On August 11, 2011 Caroline Found, a 17-year-old all-state volleyball player, was tragically killed in a moped accident on her way to University of Iowa Hospital to visit her terminally ill mother. Caroline's death and that of her mother twelve days later shocked her Iowa City community and devastated her family. Equally affected were her Iowa City West volleyball teammates and coach Kathy Bresnahan. "Coach Brez" chronicles the team's 2011 season as they attempt to overcome their collective grief while playing the game that serves as a daily reminder of their loss. Guided by the spirit of "Line", the Women of Troy regroup and go on a late season run that leads to a dramatic finish in the state championship match.

"Maynard 8 Miles: A Story of Family, Basketball and Triumph in the Heartland: The Legacy of Carolyn Nicholson and Glenn Borland" by Brian J. Borland (2013)

"Maynard 8 Miles" is the uplifting story of the triumph of family, hard work, and talent in basketball and in life. Hardships are overcome, love is found and incredible basketball feats are achieved. Join author Brian Borland as he shares the legacy of his family and relates the heartwarming tale that he was born to tell.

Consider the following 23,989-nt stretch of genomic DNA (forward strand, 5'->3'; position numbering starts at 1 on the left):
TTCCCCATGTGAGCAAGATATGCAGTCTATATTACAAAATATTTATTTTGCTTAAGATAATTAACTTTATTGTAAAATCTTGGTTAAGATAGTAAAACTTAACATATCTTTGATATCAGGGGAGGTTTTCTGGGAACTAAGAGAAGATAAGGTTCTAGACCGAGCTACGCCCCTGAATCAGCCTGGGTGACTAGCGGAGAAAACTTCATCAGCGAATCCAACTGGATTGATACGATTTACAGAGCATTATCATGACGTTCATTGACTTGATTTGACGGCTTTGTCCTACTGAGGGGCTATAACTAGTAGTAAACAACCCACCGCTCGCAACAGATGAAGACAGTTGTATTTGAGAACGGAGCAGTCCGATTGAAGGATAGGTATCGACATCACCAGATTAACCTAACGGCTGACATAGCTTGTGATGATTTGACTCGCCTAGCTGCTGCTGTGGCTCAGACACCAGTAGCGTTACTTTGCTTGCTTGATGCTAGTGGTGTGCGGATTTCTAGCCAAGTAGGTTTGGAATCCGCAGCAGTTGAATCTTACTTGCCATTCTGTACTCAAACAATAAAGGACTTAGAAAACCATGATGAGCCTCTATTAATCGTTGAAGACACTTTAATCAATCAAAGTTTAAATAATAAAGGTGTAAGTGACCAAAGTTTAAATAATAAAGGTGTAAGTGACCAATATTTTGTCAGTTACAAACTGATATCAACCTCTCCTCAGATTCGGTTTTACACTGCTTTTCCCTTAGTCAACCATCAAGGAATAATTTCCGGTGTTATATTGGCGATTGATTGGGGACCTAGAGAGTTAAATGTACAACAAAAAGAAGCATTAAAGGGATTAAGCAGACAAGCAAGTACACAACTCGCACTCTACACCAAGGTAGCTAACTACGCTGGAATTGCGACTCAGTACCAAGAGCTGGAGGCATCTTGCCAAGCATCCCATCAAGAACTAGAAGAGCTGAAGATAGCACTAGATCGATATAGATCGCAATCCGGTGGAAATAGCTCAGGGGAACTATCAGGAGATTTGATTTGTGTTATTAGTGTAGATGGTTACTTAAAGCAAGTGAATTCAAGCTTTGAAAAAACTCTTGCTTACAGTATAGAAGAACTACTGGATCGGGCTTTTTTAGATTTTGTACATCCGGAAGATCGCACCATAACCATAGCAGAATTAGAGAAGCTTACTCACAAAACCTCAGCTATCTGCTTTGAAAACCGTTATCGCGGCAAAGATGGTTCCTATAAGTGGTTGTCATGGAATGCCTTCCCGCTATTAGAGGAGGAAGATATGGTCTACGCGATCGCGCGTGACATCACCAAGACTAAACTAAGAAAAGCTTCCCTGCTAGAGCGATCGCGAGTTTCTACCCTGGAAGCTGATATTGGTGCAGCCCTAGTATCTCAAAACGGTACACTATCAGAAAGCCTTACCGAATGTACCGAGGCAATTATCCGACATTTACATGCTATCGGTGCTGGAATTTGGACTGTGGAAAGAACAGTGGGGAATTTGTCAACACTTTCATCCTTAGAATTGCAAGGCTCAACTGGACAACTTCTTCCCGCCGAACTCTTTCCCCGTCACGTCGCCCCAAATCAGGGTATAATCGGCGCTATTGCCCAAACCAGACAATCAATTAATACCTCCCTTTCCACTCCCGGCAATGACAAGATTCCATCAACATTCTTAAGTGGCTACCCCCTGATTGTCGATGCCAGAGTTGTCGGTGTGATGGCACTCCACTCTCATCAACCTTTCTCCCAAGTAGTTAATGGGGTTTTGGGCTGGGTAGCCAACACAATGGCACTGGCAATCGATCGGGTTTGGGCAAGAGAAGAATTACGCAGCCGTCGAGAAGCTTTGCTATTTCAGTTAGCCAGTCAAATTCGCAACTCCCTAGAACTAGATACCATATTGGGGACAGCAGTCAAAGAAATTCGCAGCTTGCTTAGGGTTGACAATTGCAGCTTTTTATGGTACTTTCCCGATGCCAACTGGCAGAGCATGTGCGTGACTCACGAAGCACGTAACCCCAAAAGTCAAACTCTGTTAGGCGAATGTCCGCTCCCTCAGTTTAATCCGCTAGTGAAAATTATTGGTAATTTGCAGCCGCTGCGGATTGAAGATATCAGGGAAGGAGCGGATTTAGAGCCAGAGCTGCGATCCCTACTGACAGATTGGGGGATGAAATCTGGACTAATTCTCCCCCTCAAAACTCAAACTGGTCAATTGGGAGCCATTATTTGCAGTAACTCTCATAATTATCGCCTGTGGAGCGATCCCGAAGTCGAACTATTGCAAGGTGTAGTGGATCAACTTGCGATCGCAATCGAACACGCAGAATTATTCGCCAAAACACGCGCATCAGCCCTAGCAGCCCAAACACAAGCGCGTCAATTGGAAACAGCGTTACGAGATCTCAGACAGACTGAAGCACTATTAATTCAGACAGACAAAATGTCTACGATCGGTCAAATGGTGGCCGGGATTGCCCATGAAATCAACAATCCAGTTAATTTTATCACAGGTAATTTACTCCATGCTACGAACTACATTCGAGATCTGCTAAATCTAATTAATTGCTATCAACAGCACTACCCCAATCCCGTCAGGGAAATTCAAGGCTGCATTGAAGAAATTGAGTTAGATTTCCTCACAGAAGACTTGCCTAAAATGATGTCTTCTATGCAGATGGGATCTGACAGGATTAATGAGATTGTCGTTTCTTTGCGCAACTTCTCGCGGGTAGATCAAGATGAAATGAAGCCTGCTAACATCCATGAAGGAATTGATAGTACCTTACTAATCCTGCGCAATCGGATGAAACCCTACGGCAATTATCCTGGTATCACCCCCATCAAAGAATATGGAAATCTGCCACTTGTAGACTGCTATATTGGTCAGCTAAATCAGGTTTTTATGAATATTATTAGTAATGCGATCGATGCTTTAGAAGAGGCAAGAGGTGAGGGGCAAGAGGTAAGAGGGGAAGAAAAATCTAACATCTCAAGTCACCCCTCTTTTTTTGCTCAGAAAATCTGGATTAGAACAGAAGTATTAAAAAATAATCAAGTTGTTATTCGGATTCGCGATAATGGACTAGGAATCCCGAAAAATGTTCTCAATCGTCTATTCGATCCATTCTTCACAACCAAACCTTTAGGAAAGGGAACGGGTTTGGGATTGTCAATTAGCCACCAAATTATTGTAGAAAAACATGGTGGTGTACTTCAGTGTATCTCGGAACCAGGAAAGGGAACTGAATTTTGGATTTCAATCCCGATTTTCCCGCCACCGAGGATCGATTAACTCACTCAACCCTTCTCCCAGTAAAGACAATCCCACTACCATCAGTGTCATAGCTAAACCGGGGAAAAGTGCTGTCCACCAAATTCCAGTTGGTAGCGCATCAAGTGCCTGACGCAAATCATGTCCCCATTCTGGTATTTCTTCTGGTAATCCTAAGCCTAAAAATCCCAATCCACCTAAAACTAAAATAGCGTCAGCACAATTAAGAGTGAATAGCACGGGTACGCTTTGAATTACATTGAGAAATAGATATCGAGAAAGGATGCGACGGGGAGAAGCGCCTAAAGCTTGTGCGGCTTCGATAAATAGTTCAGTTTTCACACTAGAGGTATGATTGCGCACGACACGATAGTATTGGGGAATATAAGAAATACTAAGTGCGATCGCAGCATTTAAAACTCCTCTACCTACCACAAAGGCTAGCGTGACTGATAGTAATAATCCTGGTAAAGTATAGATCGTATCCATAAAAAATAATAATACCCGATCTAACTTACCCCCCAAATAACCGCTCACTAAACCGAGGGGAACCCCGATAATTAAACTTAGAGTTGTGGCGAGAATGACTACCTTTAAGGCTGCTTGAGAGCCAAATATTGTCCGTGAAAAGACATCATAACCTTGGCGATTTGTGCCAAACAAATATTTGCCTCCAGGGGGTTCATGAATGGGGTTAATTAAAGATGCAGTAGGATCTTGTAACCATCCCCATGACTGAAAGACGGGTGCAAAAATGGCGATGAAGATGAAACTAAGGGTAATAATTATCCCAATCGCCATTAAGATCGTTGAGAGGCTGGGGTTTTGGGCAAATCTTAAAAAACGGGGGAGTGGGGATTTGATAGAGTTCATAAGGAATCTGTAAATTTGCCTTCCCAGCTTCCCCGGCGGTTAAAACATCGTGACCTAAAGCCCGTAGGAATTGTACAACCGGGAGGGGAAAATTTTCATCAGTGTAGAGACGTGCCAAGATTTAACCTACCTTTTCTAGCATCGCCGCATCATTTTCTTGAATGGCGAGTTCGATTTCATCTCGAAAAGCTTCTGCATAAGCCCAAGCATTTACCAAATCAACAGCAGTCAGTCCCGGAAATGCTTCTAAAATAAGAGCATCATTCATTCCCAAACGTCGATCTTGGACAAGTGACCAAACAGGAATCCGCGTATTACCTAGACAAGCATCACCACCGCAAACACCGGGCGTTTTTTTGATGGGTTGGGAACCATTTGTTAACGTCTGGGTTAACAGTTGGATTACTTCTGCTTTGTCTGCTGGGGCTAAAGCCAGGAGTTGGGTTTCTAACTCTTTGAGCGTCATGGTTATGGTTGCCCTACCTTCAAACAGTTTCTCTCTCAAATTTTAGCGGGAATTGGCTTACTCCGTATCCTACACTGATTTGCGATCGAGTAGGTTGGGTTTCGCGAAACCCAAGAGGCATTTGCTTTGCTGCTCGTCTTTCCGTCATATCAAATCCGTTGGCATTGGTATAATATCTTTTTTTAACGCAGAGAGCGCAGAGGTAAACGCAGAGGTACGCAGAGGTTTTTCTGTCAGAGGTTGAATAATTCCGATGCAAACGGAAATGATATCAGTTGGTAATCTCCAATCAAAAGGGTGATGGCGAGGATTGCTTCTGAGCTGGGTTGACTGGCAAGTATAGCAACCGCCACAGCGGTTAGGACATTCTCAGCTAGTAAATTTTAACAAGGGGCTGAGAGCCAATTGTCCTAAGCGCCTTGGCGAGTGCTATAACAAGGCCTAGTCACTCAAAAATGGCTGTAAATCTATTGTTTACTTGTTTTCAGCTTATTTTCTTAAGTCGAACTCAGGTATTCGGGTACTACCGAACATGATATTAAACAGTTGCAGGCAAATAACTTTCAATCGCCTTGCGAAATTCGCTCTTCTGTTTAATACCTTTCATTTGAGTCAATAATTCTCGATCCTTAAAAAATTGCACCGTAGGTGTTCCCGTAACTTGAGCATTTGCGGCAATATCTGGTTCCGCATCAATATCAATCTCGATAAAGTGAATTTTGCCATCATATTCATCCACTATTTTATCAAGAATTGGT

"Dust Bowl Girls: The Inspiring Story of the Team that Barnstormed its Way to Basketball Glory" by Lydia Reeder (2017)

"At the height of the Great Depression, Sam Babb, the charismatic basketball coach of tiny Oklahoma Presbyterian College, began dreaming. Like so many others, he wanted a reason to have hope. Traveling from farm to farm, he recruited talented, hardworking young women and offered them a chance at a better life: a free college education if they would come play for his basketball team, the Cardinals. Despite their fears of leaving home and the sacrifices faced by their families, the women followed Babb and his dream. He shaped the Cardinals into a formidable team, and something extraordinary began to happen: with passion for the game and heartfelt loyalty to one another and their coach, they won every game. Combining exhilarating sports writing and exceptional storytelling, "Dust Bowl Girls" conveys the intensity of an improbable journey to an epic showdown with the prevailing national champions, helmed by the legendary Babe Didrikson. And it captures a moment in American sports history when a visionary coach helped his young athletes achieve more than a winning season.